NCL Cruise VeniceYesterday, as I flipped through my feed on tweetdeck, I noticed an idyllic image (left) of Venice. The stock photo show a few small boats and gondolas on the Grand Canal, with the text:

Cruise to Venice. It’s a place where people float down man-made waterways or stroll down picturesque alleyways. There’s no more extraordinary place to find yourself, or lose yourself. Stay in Venice before your next Mediterranean cruise!

The photo is linked to NCL’s efforts to market cruises to or from Venice. You can see the same image on NCL’s website.

The last time I wrote about Venice and NCL it involved George Clooney’s romantic wedding procession in Venice, Italy which was disrupted when the 93,000-ton, 2,400-passenger Norwegian NCL Norwegian Jade VeniceJade cruised by on the Giudecca Canal. NCL cluelessly congratulated Mr. Clooney on twitter after crashing his party.

Putting movie stars and celebrities aside, the reality of Venice is now the sight of huge cruise ships operated by NCL and other Miami-based cruise lines towering over the city and downloading hordes of day visitors buying trinkets.  Many of the hundreds of cruise ships coming to Venice each year are over 1,000 feet long, displace 140,000 tons and have drafts well over 25 feet. They pose a substantial risk to this fragile Italian city which is struggling against mass tourism and the deterioration of the city’s underwater foundations.

This is an issue which I have written about for the past decade.

Will the Juggernauts of the Seas Ruin Venice?

Photo credit: @NCL_eu; Norwegian Cruise Line via Travel Pulse; Getty Images via Mail Online / Monster Cruise Ships Menace Venice.

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NCL Cruises Venice

Venice and Cruise ShipsItalian Transport Minister Graziano Delrio announced that cruise ships of certain tonnage will be stopped from cruising through the city’s Giudecca Canal around the historic St Mark’s Square. In "three or four years," large cruise ships of certain displacement will have to go to the north to the industrial port city of Marghera. Some newspapers report that the restriction will apply to ships of over 55,000 tons  whereas other newspapers state that the limitation will apply to ships over 100,000 tons

This comes after complaints from environmental groups, protests from local residents, and warnings from UNESCO which has labeled the fragile city of Venice as at risk from deterioration by large ships as well as the millions of tourists which swarm into the popular city.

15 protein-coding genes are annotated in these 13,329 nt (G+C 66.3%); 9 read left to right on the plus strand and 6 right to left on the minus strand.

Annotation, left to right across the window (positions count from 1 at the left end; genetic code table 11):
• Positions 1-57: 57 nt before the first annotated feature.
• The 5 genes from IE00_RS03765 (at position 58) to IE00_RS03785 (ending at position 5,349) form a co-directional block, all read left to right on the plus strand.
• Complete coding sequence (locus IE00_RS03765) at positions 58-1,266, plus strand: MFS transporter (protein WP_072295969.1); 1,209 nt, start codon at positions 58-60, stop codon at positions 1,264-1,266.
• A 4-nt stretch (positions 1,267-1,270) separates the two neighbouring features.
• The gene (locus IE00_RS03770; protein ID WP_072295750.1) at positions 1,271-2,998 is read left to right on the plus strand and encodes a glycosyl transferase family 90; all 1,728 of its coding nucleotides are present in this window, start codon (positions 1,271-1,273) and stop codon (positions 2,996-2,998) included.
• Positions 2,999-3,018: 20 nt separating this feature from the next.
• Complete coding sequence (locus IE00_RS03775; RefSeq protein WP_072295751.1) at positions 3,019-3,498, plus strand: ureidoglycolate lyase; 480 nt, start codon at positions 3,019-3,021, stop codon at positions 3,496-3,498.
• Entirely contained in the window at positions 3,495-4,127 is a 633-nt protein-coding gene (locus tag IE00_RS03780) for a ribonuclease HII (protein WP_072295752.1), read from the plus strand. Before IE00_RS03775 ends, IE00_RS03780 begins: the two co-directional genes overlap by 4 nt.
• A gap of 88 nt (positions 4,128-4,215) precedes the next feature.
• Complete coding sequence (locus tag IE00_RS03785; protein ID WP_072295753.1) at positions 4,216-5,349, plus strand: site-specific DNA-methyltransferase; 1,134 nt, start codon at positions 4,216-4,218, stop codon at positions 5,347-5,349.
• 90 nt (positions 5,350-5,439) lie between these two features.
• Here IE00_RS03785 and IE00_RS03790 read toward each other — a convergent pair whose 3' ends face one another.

My family visited Venice during a trip to Italy last year (photo below).  I was last in Venice in the summer of 1978 (photo above left) when I was a college student. (Read my thoughts in Are Cruise Ships Ruining Venice Or Just Memories From My Youth?)  As our family watched tour groups of 20-30 cruise passengers pour through the tight street and congregate in the plazas, my oldest son commented that he thought the city seemed "infested with tourists."

Venice has banned monster cruise ships in the past (over 96,000 tons) only to see the industry cruise around the restrictions. 

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November 10, 2017 Update:  It seems that the issue is more complicated than it appears. : What is Happening to Venice?  Venice’s cruise ship ban is hiding its tourism problem, not fixing it.

Photo credits: Jim Walker

Venice Cruise Ship

 

Last night, like most nights, I was watching Erin Burnett’s show Outfront on CNN.

At the end of the program, Jeanne Moos did a short special on George Clooney’s wedding in Venice earlier that day. He had gone to the wedding in a highly published boat procession down the beautiful canals of Venice.

Venice, of course, is embroiled in the No Grandi Navi controversy which I have written about many times where environmentalists are trying to safeguard Venice by prohibiting giant cruise ships from Norwegian Jade sailing by the historic city. 

So there was handsome Mr. Clooney with his beautiful wife-to-be on a little beautiful little vintage, highly-polished wooden speed boat in a canal with lots of other little boats full of Hollywood guests and hundreds of paparazzi with cameras when the wedding procession was blocked by – you guessed it – a gigantic cruise ship.  

The villain was the Norwegian Jade which loomed over the canal like the huge Cloverfield science fiction monster.

Jeanne Moos commented to Erin Burnett: "The only obstacle in way of the Clooney cavalcade — a giant cruise ship. Steer clear, George, the last thing you want on your honeymoon is to kiss the bride with a norovirus."  Jeanne Moos, CNN, New York (END VIDEOTAPE)

Ah, a norovirus cheap shot from CNN! (But CLIA tells us that the dreaded noro bug is really a rarity!)

As the program ended, Erin Burnett also couldn’t help herself. She responded to Ms. Moos, referring to the feces and urine filled red bio-hazard bags from the infamous Carnival Triumph "poop cruise" which CNN aired endlessly, "that’s true, you don’t need any red bags on your honeymoon."  

 

September 30 2014 Update: As pointed out by TravelPulse, CBS has an interesting video of the NCL cruise ship crashing the party.

Photo Credit: Twitter via TravelPulse